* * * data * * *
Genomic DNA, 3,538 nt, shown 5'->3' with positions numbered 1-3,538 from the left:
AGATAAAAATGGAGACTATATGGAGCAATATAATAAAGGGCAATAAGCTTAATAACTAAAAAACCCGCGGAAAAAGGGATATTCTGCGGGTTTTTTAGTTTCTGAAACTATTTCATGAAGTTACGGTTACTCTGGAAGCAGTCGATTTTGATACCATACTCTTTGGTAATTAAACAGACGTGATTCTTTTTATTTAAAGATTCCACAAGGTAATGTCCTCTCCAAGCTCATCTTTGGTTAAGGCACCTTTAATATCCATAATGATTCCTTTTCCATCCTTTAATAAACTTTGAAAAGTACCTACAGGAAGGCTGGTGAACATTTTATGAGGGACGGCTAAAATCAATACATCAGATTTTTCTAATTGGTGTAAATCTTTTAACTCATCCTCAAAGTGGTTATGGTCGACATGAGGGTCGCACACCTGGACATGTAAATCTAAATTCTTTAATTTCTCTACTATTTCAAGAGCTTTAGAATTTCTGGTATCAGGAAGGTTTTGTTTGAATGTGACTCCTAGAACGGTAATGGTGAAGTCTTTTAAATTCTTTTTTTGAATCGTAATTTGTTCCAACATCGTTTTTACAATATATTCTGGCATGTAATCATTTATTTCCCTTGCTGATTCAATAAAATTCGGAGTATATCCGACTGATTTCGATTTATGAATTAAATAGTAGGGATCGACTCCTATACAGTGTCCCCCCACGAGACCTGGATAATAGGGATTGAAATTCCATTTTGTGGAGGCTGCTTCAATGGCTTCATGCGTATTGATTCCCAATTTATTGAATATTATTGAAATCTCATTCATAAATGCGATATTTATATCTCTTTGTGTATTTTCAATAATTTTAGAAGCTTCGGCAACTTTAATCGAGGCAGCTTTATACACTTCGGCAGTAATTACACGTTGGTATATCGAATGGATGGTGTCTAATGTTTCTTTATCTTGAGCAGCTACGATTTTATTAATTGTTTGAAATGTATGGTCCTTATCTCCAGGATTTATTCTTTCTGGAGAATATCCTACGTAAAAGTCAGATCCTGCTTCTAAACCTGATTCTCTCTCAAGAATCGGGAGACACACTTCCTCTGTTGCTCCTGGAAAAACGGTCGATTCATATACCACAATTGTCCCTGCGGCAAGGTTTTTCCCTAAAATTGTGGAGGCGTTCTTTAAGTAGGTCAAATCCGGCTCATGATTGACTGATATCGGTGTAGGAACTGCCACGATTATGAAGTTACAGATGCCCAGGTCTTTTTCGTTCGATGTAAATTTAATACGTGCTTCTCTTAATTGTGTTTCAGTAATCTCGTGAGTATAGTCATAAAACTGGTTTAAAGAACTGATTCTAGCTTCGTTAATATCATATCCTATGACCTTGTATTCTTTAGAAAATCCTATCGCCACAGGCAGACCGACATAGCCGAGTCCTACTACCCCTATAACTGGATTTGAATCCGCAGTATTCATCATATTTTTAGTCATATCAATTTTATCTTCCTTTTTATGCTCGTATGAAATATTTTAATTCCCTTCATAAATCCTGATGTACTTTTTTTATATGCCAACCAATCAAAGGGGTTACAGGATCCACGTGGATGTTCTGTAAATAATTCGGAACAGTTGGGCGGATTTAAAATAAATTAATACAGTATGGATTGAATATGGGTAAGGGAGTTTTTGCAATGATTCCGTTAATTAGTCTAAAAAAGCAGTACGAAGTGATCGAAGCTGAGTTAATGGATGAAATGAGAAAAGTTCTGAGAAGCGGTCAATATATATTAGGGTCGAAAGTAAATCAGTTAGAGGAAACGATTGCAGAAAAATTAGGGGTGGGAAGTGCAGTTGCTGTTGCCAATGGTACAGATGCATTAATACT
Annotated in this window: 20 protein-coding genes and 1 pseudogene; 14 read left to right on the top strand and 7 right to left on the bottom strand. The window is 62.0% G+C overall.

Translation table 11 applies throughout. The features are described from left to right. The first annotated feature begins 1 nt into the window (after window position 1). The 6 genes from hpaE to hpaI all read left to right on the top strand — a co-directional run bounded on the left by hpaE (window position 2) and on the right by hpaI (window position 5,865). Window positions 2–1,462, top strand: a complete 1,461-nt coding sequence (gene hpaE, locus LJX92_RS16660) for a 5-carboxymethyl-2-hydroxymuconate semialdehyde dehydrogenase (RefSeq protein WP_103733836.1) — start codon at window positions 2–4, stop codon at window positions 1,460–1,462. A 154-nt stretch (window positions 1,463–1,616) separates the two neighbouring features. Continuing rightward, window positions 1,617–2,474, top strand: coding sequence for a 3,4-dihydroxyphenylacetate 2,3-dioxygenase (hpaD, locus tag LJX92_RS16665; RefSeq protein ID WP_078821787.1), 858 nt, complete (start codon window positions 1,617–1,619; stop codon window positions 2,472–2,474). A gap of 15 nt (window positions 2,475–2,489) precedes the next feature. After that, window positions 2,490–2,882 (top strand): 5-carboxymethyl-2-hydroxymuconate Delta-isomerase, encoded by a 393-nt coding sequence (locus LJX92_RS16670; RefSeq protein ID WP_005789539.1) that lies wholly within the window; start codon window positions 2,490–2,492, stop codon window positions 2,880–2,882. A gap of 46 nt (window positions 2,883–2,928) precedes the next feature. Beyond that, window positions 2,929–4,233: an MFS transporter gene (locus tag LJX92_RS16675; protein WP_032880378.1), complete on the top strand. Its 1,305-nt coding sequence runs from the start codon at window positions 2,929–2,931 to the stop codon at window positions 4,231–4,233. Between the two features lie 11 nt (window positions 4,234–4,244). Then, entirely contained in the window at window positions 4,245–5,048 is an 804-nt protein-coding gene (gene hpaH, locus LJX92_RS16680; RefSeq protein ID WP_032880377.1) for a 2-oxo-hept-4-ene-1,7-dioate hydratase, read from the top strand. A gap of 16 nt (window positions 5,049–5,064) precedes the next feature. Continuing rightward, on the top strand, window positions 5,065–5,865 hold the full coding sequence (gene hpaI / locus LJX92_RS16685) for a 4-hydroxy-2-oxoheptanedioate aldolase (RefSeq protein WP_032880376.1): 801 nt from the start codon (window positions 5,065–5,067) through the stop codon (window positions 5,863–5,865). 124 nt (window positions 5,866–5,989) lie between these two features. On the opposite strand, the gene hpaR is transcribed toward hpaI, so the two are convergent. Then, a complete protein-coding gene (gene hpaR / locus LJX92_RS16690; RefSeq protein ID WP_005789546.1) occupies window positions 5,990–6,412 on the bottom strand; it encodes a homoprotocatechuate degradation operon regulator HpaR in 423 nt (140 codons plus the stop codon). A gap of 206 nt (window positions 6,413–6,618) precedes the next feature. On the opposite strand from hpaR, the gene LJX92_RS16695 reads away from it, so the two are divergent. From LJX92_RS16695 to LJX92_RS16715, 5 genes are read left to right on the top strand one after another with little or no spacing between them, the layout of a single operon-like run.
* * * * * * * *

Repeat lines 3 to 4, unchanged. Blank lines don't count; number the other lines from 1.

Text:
Annotated in this window: 20 protein-coding genes and 1 pseudogene; 14 read left to right on the top strand and 7 right to left on the bottom strand. The window is 62.0% G+C overall.

Translation table 11 applies throughout. The features are described from left to right. The first annotated feature begins 1 nt into the window (after window position 1). The 6 genes from hpaE to hpaI all read left to right on the top strand — a co-directional run bounded on the left by hpaE (window position 2) and on the right by hpaI (window position 5,865). Window positions 2–1,462, top strand: a complete 1,461-nt coding sequence (gene hpaE, locus LJX92_RS16660) for a 5-carboxymethyl-2-hydroxymuconate semialdehyde dehydrogenase (RefSeq protein WP_103733836.1) — start codon at window positions 2–4, stop codon at window positions 1,460–1,462. A 154-nt stretch (window positions 1,463–1,616) separates the two neighbouring features. Continuing rightward, window positions 1,617–2,474, top strand: coding sequence for a 3,4-dihydroxyphenylacetate 2,3-dioxygenase (hpaD, locus tag LJX92_RS16665; RefSeq protein ID WP_078821787.1), 858 nt, complete (start codon window positions 1,617–1,619; stop codon window positions 2,472–2,474). A gap of 15 nt (window positions 2,475–2,489) precedes the next feature. After that, window positions 2,490–2,882 (top strand): 5-carboxymethyl-2-hydroxymuconate Delta-isomerase, encoded by a 393-nt coding sequence (locus LJX92_RS16670; RefSeq protein ID WP_005789539.1) that lies wholly within the window; start codon window positions 2,490–2,492, stop codon window positions 2,880–2,882. A gap of 46 nt (window positions 2,883–2,928) precedes the next feature. Beyond that, window positions 2,929–4,233: an MFS transporter gene (locus tag LJX92_RS16675; protein WP_032880378.1), complete on the top strand. Its 1,305-nt coding sequence runs from the start codon at window positions 2,929–2,931 to the stop codon at window positions 4,231–4,233. Between the two features lie 11 nt (window positions 4,234–4,244). Then, entirely contained in the window at window positions 4,245–5,048 is an 804-nt protein-coding gene (gene hpaH, locus LJX92_RS16680; RefSeq protein ID WP_032880377.1) for a 2-oxo-hept-4-ene-1,7-dioate hydratase, read from the top strand. A gap of 16 nt (window positions 5,049–5,064) precedes the next feature. Continuing rightward, on the top strand, window positions 5,065–5,865 hold the full coding sequence (gene hpaI / locus LJX92_RS16685) for a 4-hydroxy-2-oxoheptanedioate aldolase (RefSeq protein WP_032880376.1): 801 nt from the start codon (window positions 5,065–5,067) through the stop codon (window positions 5,863–5,865). 124 nt (window positions 5,866–5,989) lie between these two features. On the opposite strand, the gene hpaR is transcribed toward hpaI, so the two are convergent. Then, a complete protein-coding gene (gene hpaR / locus LJX92_RS16690; RefSeq protein ID WP_005789546.1) occupies window positions 5,990–6,412 on the bottom strand; it encodes a homoprotocatechuate degradation operon regulator HpaR in 423 nt (140 codons plus the stop codon). A gap of 206 nt (window positions 6,413–6,618) precedes the next feature. On the opposite strand from hpaR, the gene LJX92_RS16695 reads away from it, so the two are divergent. From LJX92_RS16695 to LJX92_RS16715, 5 genes are read left to right on the top strand one after another with little or no spacing between them, the layout of a single operon-like run.